This in itself can lead to deeper and more profound questions and analyses'. As society's collective morality can be influenced by a variety of factors, some of which could be considered arbitrary and fleeting. Examples of such factors could be the media and those with strong political influence.
By allowing the state to enforce morality, a number of questions must be answered. First and foremost, in what manner do these moral laws relate to the Constitution and the right of individual freedom People have free will and the right to choose for themselves, to choose their own morality and ethics and their own way of life, as long as no one is harmed. Another question to address is the reasoning that the morals that are being enforced by law based upon Those writing law can consciously or unconsciously provide their own interpretation of morality in the legal doctrine. Milsted writes, "Democracy represents the people in the middle. The government represents the immoral as well as the moral. Thus, we can expect the government to be more moral than half the population and more immoral that the other half "(Milsted). It also should not be forgotten that law is not magic. Moral norm, which becomes a part of law, needs to be provided into the real life. Practice has shown that personal morality laws are general ineffective and can have very unpleasant sequels. "The war on drugs has led to higher crime, broken families, increased poverty, the clogging of the court system, the funding of international terrorism and higher taxes. Furthermore, the laws against prostitution have led to an increase in the abuse of women and the spread of deadly sexually transmitted diseases" (Milsted 2005).
Lord Devlin in an essay entitled, Introduction...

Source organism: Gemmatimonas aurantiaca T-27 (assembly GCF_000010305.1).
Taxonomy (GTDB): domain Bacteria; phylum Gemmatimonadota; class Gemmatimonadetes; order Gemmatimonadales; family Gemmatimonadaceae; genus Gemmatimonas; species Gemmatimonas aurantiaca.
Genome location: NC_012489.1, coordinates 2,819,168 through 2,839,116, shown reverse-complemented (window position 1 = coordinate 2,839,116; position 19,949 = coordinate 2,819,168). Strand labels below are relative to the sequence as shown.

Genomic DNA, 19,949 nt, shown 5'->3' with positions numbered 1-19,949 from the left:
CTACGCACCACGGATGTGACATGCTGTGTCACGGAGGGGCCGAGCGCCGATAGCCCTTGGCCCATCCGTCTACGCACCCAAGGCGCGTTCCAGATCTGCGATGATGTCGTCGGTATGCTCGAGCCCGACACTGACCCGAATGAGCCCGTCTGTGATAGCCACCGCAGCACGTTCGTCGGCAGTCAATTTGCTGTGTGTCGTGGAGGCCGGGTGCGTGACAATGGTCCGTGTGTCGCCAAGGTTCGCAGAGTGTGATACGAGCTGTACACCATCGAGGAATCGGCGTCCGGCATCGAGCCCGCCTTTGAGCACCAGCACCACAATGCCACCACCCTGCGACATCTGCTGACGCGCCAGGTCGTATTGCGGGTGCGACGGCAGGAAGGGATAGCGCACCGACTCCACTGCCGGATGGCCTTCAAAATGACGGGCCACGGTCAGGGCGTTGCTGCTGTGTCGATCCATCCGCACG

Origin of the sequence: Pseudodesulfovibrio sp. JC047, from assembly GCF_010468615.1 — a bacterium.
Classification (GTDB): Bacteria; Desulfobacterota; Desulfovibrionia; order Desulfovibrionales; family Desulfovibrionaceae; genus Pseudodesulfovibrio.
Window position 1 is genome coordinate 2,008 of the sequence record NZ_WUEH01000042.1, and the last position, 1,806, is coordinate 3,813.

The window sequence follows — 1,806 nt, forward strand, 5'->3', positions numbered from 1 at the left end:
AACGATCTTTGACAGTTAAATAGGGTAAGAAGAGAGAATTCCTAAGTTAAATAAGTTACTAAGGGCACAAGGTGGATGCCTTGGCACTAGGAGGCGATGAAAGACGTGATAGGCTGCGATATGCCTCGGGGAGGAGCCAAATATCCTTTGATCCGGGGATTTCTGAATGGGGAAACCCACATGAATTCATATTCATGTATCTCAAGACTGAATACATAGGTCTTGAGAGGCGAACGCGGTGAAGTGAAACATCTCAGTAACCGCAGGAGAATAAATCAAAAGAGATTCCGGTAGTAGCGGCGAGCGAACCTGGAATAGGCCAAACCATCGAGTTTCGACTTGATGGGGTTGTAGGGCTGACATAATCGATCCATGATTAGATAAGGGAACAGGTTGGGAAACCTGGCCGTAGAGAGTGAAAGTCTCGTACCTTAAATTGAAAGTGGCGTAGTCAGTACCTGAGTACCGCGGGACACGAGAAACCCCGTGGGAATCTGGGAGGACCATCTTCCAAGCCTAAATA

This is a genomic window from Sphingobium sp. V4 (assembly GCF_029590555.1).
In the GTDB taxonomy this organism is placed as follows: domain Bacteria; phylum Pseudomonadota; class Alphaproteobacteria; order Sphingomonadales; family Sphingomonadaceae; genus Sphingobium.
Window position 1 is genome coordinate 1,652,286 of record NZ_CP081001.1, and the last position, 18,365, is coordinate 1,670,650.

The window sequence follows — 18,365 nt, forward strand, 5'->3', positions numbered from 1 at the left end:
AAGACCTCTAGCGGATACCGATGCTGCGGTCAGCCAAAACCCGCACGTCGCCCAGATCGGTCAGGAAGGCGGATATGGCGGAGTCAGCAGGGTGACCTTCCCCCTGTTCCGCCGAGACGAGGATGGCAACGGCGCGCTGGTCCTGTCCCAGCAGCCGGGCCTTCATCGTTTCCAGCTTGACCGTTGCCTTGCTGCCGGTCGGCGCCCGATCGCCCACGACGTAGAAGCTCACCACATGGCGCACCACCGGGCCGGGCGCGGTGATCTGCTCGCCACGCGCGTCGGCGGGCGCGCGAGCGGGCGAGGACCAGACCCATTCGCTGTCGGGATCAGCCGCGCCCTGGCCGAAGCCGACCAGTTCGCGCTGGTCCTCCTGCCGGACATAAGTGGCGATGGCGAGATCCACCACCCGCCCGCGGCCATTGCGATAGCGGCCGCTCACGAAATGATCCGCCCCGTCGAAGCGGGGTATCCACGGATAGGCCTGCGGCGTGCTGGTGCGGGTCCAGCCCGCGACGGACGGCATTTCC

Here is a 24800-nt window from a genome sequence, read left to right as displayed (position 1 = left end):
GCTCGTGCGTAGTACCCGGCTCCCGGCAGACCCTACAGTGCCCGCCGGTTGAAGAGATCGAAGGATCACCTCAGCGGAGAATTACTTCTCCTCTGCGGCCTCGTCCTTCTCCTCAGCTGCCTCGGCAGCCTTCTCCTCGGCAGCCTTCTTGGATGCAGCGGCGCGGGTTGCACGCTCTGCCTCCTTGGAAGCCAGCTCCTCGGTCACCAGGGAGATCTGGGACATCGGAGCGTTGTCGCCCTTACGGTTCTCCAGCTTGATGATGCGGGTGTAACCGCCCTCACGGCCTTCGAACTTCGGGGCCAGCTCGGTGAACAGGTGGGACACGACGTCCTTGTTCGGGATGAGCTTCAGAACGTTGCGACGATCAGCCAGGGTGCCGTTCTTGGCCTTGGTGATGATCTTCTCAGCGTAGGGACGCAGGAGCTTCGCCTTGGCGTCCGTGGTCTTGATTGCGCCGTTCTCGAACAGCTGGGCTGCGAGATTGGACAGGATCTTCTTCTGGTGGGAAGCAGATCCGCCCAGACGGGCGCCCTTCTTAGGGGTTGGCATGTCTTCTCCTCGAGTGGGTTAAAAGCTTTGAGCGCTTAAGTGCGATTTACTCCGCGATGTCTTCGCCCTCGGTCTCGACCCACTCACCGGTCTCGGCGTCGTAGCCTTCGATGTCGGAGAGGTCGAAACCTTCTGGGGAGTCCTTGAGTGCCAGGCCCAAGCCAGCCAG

Practice has shown that personal morality laws are general ineffective and can have very unpleasant sequels. “The war on drugs has led to higher crime, broken families, increased poverty, the clogging of the court system, the funding of international terrorism and higher taxes. Furthermore, the laws against prostitution have led to an increase in the abuse of women and the spread of deadly sexually transmitted diseases” (Milsted 2005). Lord Devlin in an essay entitled, Introduction to Law and Morality, is quoted as saying that a society requires a public morality. “A society is created by a sort of community of ideas, not only political ideas but ideas about the way the members of the society should behave and govern their lives” (2001). The institution of marriage was used as an example of this, in that a society has to choose whether they will govern themselves by the rules of monogamy or polygamy, as the society can not have both. Lord Devlin takes this example even further by stating that the institution of marriage would be damaged by morally accepting adultery, but that this is not a crime and should not be, yet the public and government should be compelled to protect itself and its valued institutions, such as marriage. A look at paternalism allows for a greater analysis of the role that morality should have within the legal system. Paternalism is the institution of laws that are meant to keep individuals from harming themselves, i.e., the use of drugs, gun laws, euthanasia, etc.